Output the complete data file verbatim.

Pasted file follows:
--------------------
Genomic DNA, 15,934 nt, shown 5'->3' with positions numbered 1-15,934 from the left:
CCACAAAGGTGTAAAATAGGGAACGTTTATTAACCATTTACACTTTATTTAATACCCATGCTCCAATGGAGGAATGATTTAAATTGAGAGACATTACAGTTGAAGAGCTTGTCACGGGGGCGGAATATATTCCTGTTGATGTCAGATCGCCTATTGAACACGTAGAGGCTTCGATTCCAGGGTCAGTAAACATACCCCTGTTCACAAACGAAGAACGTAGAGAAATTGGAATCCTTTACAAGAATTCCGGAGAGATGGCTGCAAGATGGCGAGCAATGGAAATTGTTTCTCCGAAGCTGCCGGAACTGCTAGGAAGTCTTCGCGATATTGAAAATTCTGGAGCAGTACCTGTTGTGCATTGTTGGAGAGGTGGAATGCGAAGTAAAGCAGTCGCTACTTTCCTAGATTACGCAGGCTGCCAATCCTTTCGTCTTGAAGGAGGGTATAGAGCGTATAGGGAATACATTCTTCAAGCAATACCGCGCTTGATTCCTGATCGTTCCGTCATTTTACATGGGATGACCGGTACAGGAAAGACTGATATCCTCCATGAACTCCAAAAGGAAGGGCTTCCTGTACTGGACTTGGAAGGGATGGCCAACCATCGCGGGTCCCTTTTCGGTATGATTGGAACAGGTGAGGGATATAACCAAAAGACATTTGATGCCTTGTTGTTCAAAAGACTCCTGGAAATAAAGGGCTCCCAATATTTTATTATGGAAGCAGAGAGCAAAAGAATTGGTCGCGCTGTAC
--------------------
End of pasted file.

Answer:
Genomic DNA, 15,934 nt, shown 5'->3' with positions numbered 1-15,934 from the left:
CCACAAAGGTGTAAAATAGGGAACGTTTATTAACCATTTACACTTTATTTAATACCCATGCTCCAATGGAGGAATGATTTAAATTGAGAGACATTACAGTTGAAGAGCTTGTCACGGGGGCGGAATATATTCCTGTTGATGTCAGATCGCCTATTGAACACGTAGAGGCTTCGATTCCAGGGTCAGTAAACATACCCCTGTTCACAAACGAAGAACGTAGAGAAATTGGAATCCTTTACAAGAATTCCGGAGAGATGGCTGCAAGATGGCGAGCAATGGAAATTGTTTCTCCGAAGCTGCCGGAACTGCTAGGAAGTCTTCGCGATATTGAAAATTCTGGAGCAGTACCTGTTGTGCATTGTTGGAGAGGTGGAATGCGAAGTAAAGCAGTCGCTACTTTCCTAGATTACGCAGGCTGCCAATCCTTTCGTCTTGAAGGAGGGTATAGAGCGTATAGGGAATACATTCTTCAAGCAATACCGCGCTTGATTCCTGATCGTTCCGTCATTTTACATGGGATGACCGGTACAGGAAAGACTGATATCCTCCATGAACTCCAAAAGGAAGGGCTTCCTGTACTGGACTTGGAAGGGATGGCCAACCATCGCGGGTCCCTTTTCGGTATGATTGGAACAGGTGAGGGATATAACCAAAAGACATTTGATGCCTTGTTGTTCAAAAGACTCCTGGAAATAAAGGGCTCCCAATATTTTATTATGGAAGCAGAGAGCAAAAGAATTGGTCGCGCTGTAC